Our reviewers evaluate products and services based on unbiased research. Top Consumer Reviews may earn money when you click on a link. Learn more about our process.
Monday, January 25th
Perhaps you've already decided to shift out of sole proprietorship or general partnership status. Friends, acquaintances or (bitter?) experience itself might have alerted you to the personal financial risks of sole proprietor or partnership status in business. Advice might come from all directions: From well-meaning friends, acquaintances, other business owners, even relatives...with no business background! The limited liability corporation, or LLC, and the S-corp status may have been suggested to you by one or more interested parties. Thoroughly evaluating the pluses and minuses of the two types of structure is critical to making an intelligent decision.
So what are the main differences between an LLC and an S-Corp?
First of all, both structures are designed to limit personal liability relative to taxes and business debt.
An LLC, or limited liability corporation, is much more like a general partnership or sole proprietorship than a corporation. The owners declare the profits from the business on their own tax returns. No corporate return is required.
An S-Corp is a corporate structure that the Internal Revenue Service assigns a special status. "Subchapter S" status allows a corporation to avoid filing a corporate tax return, reporting instead any profits or losses on the personal return(s) of the owner(s). Otherwise, establishing an S-corporation means jumping through all the administrative hoops that federal, state and local governments require of C-corporations.
An S-Corp must be registered with state, and possibly, local authorities. Filing articles of incorporation and establishing by-laws are necessary steps. Shareholders have to elect a board of directors. Regular meetings must be calendared for both directors and shareholders, and minutes from these meetings must be recorded. In addition, like a C-corporation, an S-corporation must comply with any state or local business licensing requirements. Compliance with all these regulations usually means retaining legal counsel, something an LLC may not need to do to set up shop.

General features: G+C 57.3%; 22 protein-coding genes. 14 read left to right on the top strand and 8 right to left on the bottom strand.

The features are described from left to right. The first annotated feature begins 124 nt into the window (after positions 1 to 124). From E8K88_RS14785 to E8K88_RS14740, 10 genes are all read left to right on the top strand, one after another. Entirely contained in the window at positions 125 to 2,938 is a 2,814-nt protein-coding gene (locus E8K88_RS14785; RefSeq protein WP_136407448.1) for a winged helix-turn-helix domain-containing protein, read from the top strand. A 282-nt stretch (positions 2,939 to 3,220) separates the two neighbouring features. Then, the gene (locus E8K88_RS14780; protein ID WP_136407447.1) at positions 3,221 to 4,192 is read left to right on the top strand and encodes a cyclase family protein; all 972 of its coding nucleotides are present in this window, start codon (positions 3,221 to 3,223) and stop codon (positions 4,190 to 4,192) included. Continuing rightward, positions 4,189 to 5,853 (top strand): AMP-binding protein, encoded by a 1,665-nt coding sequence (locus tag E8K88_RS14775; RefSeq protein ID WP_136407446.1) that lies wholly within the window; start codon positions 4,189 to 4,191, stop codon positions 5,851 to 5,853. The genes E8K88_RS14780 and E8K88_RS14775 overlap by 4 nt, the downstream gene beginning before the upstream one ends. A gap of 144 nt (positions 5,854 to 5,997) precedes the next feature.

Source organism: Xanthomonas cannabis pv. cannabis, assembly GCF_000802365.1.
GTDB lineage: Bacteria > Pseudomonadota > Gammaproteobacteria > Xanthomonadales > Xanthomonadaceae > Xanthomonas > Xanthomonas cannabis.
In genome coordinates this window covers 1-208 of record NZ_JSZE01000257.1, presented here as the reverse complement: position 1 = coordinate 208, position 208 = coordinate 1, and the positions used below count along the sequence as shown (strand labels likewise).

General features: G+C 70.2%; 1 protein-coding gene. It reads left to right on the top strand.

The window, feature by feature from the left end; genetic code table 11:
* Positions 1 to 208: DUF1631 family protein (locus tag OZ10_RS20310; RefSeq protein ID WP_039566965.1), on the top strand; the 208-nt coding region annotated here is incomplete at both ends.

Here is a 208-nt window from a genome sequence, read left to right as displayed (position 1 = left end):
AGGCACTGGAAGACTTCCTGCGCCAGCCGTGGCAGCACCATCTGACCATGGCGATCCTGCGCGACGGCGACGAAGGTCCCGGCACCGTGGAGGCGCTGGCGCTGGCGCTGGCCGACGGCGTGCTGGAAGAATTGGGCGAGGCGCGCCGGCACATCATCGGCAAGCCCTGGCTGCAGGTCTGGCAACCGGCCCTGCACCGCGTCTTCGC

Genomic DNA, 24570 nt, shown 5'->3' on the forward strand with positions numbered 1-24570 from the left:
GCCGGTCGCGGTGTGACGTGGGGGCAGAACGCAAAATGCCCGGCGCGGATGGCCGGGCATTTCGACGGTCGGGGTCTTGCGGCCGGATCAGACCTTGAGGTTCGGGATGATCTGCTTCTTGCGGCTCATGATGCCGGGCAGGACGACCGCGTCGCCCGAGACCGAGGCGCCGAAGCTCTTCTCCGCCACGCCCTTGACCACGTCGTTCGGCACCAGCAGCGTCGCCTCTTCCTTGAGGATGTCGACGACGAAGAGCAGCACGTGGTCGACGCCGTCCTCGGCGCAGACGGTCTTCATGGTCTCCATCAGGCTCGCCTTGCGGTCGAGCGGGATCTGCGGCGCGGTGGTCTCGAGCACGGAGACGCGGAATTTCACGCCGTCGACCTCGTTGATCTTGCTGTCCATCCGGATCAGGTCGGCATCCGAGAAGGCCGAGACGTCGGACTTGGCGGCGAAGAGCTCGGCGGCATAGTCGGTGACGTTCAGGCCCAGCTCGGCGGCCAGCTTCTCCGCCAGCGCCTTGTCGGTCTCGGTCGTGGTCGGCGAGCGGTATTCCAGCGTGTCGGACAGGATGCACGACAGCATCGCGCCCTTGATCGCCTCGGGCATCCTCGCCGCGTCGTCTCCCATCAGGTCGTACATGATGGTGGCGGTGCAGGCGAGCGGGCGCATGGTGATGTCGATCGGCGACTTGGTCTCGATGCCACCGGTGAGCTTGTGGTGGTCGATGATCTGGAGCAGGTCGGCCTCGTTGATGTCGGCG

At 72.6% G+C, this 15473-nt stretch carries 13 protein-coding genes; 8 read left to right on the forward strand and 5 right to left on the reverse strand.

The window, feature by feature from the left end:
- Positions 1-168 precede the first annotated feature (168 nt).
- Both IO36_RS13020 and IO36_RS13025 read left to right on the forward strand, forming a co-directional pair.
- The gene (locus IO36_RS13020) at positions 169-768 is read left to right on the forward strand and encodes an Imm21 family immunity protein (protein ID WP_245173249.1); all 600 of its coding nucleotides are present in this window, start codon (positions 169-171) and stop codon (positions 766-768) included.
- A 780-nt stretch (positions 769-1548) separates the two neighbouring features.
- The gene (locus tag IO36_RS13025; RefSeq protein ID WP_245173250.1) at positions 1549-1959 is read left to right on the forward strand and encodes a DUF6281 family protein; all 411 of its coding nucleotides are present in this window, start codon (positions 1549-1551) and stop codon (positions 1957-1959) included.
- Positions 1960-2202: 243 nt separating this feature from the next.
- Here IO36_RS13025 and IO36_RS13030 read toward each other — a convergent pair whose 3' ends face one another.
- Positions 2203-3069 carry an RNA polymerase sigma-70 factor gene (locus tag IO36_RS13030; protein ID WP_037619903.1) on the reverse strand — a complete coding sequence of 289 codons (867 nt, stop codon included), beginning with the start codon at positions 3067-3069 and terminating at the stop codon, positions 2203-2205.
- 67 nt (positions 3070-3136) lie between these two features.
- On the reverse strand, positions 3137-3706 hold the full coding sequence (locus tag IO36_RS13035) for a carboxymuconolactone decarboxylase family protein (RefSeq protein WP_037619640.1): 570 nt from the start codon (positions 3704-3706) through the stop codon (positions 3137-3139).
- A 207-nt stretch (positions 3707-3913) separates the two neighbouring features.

Neither the LLC nor the S-corp structure requires filing a business tax return. Both LLC owner-members and S-corp owners declare business income on their personal returns at tax-filing time.
As a distinction, S-corp owners are also shareholders, and shareholders who work for the company are required to pay themselves a salary that is in line with industry salaries for similar work. The owner pays income tax on that salary, but may or may not owe any taxes on the company's profits. On the other hand, LLC owners pay self-employment tax on 100 percent of the company's net income. Needless to say, this can create a burden.
Also on the downside for the latter structure, LLC means not only limited liability but limited life: If one of the owners dies -- or even goes bankrupt -- the LLC is automatically dissolved. This can be disruptive to business, especially for longstanding clients and employees. An S-corp, as a corporation, quite literally has a life of its own... legally speaking. The vicissitudes of mortality create no obstacle to the operation of an S-corp.
Taking a good, long look at the pros and cons of the S-corp and the LLC is crucial. Seeking legal advice on which structure best suits your circumstances is good practice.
Select any 2 Company Incorporation Services to compare them head to head